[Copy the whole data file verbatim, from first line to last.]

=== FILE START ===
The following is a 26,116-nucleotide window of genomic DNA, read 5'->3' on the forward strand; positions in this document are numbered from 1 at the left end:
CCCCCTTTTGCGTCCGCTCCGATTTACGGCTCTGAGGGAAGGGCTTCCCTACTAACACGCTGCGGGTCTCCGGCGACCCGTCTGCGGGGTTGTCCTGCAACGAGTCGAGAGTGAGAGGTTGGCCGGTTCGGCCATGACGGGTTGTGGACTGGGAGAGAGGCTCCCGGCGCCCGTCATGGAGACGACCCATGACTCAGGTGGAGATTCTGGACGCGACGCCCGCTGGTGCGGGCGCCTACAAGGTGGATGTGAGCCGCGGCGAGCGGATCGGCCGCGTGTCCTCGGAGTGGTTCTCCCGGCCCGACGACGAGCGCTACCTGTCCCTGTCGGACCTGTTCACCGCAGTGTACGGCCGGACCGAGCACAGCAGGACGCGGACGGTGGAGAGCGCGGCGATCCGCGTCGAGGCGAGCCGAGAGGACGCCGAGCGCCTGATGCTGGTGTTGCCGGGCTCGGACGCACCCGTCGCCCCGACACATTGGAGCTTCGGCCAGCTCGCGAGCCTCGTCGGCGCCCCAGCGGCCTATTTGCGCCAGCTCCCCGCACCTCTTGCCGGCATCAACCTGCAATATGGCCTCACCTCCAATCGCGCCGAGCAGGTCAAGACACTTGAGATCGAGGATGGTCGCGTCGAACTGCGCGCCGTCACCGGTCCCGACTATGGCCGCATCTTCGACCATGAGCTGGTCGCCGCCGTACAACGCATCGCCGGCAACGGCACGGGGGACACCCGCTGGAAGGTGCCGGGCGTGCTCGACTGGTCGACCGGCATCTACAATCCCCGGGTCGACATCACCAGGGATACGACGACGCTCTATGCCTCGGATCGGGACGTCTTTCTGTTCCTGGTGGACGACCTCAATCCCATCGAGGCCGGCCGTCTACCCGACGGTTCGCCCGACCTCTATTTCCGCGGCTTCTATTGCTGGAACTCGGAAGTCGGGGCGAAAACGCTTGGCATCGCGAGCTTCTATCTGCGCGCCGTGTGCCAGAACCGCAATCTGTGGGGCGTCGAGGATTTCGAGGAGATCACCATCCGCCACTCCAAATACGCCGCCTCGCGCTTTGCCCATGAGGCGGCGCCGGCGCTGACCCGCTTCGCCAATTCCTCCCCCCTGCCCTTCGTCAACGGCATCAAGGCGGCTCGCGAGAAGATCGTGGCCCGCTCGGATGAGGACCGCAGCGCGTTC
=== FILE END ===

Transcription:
The following is a 26,116-nucleotide window of genomic DNA, read 5'->3' on the forward strand; positions in this document are numbered from 1 at the left end:
CCCCCTTTTGCGTCCGCTCCGATTTACGGCTCTGAGGGAAGGGCTTCCCTACTAACACGCTGCGGGTCTCCGGCGACCCGTCTGCGGGGTTGTCCTGCAACGAGTCGAGAGTGAGAGGTTGGCCGGTTCGGCCATGACGGGTTGTGGACTGGGAGAGAGGCTCCCGGCGCCCGTCATGGAGACGACCCATGACTCAGGTGGAGATTCTGGACGCGACGCCCGCTGGTGCGGGCGCCTACAAGGTGGATGTGAGCCGCGGCGAGCGGATCGGCCGCGTGTCCTCGGAGTGGTTCTCCCGGCCCGACGACGAGCGCTACCTGTCCCTGTCGGACCTGTTCACCGCAGTGTACGGCCGGACCGAGCACAGCAGGACGCGGACGGTGGAGAGCGCGGCGATCCGCGTCGAGGCGAGCCGAGAGGACGCCGAGCGCCTGATGCTGGTGTTGCCGGGCTCGGACGCACCCGTCGCCCCGACACATTGGAGCTTCGGCCAGCTCGCGAGCCTCGTCGGCGCCCCAGCGGCCTATTTGCGCCAGCTCCCCGCACCTCTTGCCGGCATCAACCTGCAATATGGCCTCACCTCCAATCGCGCCGAGCAGGTCAAGACACTTGAGATCGAGGATGGTCGCGTCGAACTGCGCGCCGTCACCGGTCCCGACTATGGCCGCATCTTCGACCATGAGCTGGTCGCCGCCGTACAACGCATCGCCGGCAACGGCACGGGGGACACCCGCTGGAAGGTGCCGGGCGTGCTCGACTGGTCGACCGGCATCTACAATCCCCGGGTCGACATCACCAGGGATACGACGACGCTCTATGCCTCGGATCGGGACGTCTTTCTGTTCCTGGTGGACGACCTCAATCCCATCGAGGCCGGCCGTCTACCCGACGGTTCGCCCGACCTCTATTTCCGCGGCTTCTATTGCTGGAACTCGGAAGTCGGGGCGAAAACGCTTGGCATCGCGAGCTTCTATCTGCGCGCCGTGTGCCAGAACCGCAATCTGTGGGGCGTCGAGGATTTCGAGGAGATCACCATCCGCCACTCCAAATACGCCGCCTCGCGCTTTGCCCATGAGGCGGCGCCGGCGCTGACCCGCTTCGCCAATTCCTCCCCCCTGCCCTTCGTCAACGGCATCAAGGCGGCTCGCGAGAAGATCGTGGCCCGCTCGGATGAGGACCGCAGCGCGTTC